"The full frame myth"

Started Dec 19, 2013 | Discussions thread
Rod McD Veteran Member • Posts: 6,532
Re: "The full frame myth"

Hi Eric,

I think you're understating the reasons why people want FF.  It's not as simple as you paint it, and since it involves humanity, it's filled with perception as much as hard thinking about f-stop advantages and print outcomes.  As I see it, different people want FF for quite different reasons.......

  • Some want the simple perception of having 'the best', as you've observed.
  • Some want the satisfaction of using FF lenses they already own and at their native FOV
  • Some want higher res for same noise/same res for lower noise (take your pick)
  • Some want the edge in DR/better low light performance
  • Many say they want the shallower DOF for improved subject isolation
  • Some want the higher res to print big
  • Some want the wide angle advantage
  • Some want to use TS lenses which simply aren't offered in smaller formats (and their effectiveness is reduced on smaller formats).

Many of these reasons are closely related - (ie DOF, DR, res, noise, low light performance) even if they're expressed as singular advantages because that's what an individual is interested in.  Many photographers will have no interest at all in another's suite of reasons.  They may even have to accept some disadvantages to get the benefits that suit them personally.  The legacy lens reason is transitory.  It comes from those who own legacy lenses and their familiarity with their characteristics.  It may not exist as a consideration for the next generation.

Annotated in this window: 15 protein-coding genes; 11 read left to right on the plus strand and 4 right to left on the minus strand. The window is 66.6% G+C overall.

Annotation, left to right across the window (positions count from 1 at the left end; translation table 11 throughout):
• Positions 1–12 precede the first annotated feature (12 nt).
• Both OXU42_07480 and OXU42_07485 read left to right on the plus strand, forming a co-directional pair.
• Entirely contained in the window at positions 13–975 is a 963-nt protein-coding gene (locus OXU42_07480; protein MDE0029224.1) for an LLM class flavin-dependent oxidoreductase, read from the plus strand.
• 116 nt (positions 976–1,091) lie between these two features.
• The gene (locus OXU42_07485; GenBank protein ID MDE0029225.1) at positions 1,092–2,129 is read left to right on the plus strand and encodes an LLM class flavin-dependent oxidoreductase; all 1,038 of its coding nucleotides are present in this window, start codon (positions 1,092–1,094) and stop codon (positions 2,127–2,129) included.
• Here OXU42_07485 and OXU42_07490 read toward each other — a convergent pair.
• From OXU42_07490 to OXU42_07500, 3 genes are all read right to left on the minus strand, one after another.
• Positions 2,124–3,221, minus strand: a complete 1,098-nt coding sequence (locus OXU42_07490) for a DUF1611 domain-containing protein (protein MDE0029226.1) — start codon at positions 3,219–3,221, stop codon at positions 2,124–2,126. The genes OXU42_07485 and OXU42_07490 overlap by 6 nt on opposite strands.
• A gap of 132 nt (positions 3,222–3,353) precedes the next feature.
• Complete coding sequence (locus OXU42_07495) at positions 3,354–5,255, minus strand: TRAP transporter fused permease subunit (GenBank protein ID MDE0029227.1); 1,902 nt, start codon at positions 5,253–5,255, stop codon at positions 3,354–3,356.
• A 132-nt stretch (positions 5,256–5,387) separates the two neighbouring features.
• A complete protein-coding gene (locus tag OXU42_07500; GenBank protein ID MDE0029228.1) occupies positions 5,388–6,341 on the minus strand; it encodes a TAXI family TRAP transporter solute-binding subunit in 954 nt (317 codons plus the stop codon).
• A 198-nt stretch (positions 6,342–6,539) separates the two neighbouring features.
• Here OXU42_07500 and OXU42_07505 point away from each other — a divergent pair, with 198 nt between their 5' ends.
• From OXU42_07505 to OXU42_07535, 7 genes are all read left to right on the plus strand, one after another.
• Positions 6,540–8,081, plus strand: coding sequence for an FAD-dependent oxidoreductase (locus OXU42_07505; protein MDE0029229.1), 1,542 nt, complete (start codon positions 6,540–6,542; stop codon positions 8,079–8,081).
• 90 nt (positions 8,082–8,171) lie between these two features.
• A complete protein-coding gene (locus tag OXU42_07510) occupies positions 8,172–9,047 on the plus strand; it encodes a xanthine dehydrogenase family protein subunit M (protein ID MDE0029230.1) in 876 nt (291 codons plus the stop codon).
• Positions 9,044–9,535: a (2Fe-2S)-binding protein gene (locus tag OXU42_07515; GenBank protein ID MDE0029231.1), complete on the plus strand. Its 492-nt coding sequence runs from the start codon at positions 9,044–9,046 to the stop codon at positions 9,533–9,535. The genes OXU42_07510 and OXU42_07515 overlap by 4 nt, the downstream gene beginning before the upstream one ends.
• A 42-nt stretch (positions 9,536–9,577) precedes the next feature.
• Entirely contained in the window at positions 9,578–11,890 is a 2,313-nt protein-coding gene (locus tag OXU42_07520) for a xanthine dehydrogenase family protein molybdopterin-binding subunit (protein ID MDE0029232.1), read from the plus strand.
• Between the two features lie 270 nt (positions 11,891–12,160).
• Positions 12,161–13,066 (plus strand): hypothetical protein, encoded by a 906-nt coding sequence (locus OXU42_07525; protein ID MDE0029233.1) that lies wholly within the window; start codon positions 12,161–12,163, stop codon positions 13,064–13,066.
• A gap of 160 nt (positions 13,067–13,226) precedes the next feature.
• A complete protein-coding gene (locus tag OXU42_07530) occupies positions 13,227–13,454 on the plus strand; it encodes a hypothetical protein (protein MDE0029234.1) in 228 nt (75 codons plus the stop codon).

I agree with those who've said that the LL article is also as much about DSLR v mirror-less as it is about FF v smaller formats.  This and similar articles have all been spawned by the emergence of compact and affordable FF (in the form of the Sony A7s).  It means thinking a lot about what you want.  I'm probably going to get one too - the concept of a small, light, sealed, high res, FF camera that will take the best lenses from any brand is incredibly appealing as a hiking landscaper and traveler.

Something that a lot of people overlook, but an advantage to having a larger sensor is that you can choose your resolution.  You can shoot in cropped modes when you want to, with all the advantages of the smaller format.  You switch up to FF when you want the benefits of the larger sensor.  You can't do that with a smaller sensor camera.

We each find our own 'sweet-spot' when it comes to camera choice.


 Rod McD's gear list:Rod McD's gear list
Canon PowerShot G1 X Olympus Tough TG-4 Fujifilm X-T1 Voigtlander 90mm F3.5 APO-Lanthar SL II Fujifilm XF 35mm F1.4 R +10 more
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